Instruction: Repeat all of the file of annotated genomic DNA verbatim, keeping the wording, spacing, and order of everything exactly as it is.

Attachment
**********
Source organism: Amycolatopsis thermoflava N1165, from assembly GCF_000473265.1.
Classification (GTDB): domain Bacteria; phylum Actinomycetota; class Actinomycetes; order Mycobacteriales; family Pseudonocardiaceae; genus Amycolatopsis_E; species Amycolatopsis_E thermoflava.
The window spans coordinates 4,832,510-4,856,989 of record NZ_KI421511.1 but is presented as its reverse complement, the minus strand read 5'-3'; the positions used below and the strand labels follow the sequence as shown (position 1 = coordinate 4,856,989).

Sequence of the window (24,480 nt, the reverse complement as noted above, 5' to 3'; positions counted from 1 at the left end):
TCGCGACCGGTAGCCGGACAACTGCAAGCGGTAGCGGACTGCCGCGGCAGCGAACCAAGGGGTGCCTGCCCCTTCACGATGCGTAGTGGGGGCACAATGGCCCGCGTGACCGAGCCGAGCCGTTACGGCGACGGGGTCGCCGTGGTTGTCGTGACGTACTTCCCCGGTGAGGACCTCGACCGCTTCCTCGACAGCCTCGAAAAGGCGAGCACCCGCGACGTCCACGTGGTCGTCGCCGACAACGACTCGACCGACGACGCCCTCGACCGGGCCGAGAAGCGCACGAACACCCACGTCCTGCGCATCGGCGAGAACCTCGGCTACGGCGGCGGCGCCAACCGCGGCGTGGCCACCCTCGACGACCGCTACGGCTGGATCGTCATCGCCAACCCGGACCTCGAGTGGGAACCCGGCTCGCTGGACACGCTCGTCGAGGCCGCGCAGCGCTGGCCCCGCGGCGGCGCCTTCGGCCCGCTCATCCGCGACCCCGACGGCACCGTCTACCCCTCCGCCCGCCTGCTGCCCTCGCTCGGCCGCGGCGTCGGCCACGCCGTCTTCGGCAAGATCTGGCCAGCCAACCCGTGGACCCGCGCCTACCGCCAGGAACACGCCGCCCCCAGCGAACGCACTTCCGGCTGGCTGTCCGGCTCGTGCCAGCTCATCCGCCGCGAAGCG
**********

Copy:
Source organism: Amycolatopsis thermoflava N1165, from assembly GCF_000473265.1.
Classification (GTDB): domain Bacteria; phylum Actinomycetota; class Actinomycetes; order Mycobacteriales; family Pseudonocardiaceae; genus Amycolatopsis_E; species Amycolatopsis_E thermoflava.
The window spans coordinates 4,832,510-4,856,989 of record NZ_KI421511.1 but is presented as its reverse complement, the minus strand read 5'-3'; the positions used below and the strand labels follow the sequence as shown (position 1 = coordinate 4,856,989).

Sequence of the window (24,480 nt, the reverse complement as noted above, 5' to 3'; positions counted from 1 at the left end):
TCGCGACCGGTAGCCGGACAACTGCAAGCGGTAGCGGACTGCCGCGGCAGCGAACCAAGGGGTGCCTGCCCCTTCACGATGCGTAGTGGGGGCACAATGGCCCGCGTGACCGAGCCGAGCCGTTACGGCGACGGGGTCGCCGTGGTTGTCGTGACGTACTTCCCCGGTGAGGACCTCGACCGCTTCCTCGACAGCCTCGAAAAGGCGAGCACCCGCGACGTCCACGTGGTCGTCGCCGACAACGACTCGACCGACGACGCCCTCGACCGGGCCGAGAAGCGCACGAACACCCACGTCCTGCGCATCGGCGAGAACCTCGGCTACGGCGGCGGCGCCAACCGCGGCGTGGCCACCCTCGACGACCGCTACGGCTGGATCGTCATCGCCAACCCGGACCTCGAGTGGGAACCCGGCTCGCTGGACACGCTCGTCGAGGCCGCGCAGCGCTGGCCCCGCGGCGGCGCCTTCGGCCCGCTCATCCGCGACCCCGACGGCACCGTCTACCCCTCCGCCCGCCTGCTGCCCTCGCTCGGCCGCGGCGTCGGCCACGCCGTCTTCGGCAAGATCTGGCCAGCCAACCCGTGGACCCGCGCCTACCGCCAGGAACACGCCGCCCCCAGCGAACGCACTTCCGGCTGGCTGTCCGGCTCGTGCCAGCTCATCCGCCGCGAAGCG